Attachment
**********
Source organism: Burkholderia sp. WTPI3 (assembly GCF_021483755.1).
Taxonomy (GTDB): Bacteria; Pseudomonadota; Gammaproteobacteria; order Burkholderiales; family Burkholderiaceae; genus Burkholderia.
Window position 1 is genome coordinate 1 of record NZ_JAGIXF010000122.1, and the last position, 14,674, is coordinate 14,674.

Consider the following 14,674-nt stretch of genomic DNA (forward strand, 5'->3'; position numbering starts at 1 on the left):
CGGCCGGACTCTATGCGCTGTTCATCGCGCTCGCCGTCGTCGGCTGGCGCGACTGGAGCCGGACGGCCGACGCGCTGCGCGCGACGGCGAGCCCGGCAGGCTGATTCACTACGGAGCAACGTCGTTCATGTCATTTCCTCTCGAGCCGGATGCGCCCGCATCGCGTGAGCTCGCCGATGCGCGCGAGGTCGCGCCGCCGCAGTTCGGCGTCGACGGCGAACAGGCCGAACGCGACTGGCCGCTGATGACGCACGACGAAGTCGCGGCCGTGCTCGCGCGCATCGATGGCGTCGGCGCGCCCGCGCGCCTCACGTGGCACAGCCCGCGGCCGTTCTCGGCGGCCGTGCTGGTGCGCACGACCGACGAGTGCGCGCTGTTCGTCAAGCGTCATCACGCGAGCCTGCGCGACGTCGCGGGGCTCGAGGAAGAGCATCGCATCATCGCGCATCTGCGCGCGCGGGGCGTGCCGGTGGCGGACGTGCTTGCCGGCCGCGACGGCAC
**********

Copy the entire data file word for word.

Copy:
Source organism: Burkholderia sp. WTPI3 (assembly GCF_021483755.1).
Taxonomy (GTDB): Bacteria; Pseudomonadota; Gammaproteobacteria; order Burkholderiales; family Burkholderiaceae; genus Burkholderia.
Window position 1 is genome coordinate 1 of record NZ_JAGIXF010000122.1, and the last position, 14,674, is coordinate 14,674.

Consider the following 14,674-nt stretch of genomic DNA (forward strand, 5'->3'; position numbering starts at 1 on the left):
CGGCCGGACTCTATGCGCTGTTCATCGCGCTCGCCGTCGTCGGCTGGCGCGACTGGAGCCGGACGGCCGACGCGCTGCGCGCGACGGCGAGCCCGGCAGGCTGATTCACTACGGAGCAACGTCGTTCATGTCATTTCCTCTCGAGCCGGATGCGCCCGCATCGCGTGAGCTCGCCGATGCGCGCGAGGTCGCGCCGCCGCAGTTCGGCGTCGACGGCGAACAGGCCGAACGCGACTGGCCGCTGATGACGCACGACGAAGTCGCGGCCGTGCTCGCGCGCATCGATGGCGTCGGCGCGCCCGCGCGCCTCACGTGGCACAGCCCGCGGCCGTTCTCGGCGGCCGTGCTGGTGCGCACGACCGACGAGTGCGCGCTGTTCGTCAAGCGTCATCACGCGAGCCTGCGCGACGTCGCGGGGCTCGAGGAAGAGCATCGCATCATCGCGCATCTGCGCGCGCGGGGCGTGCCGGTGGCGGACGTGCTTGCCGGCCGCGACGGCAC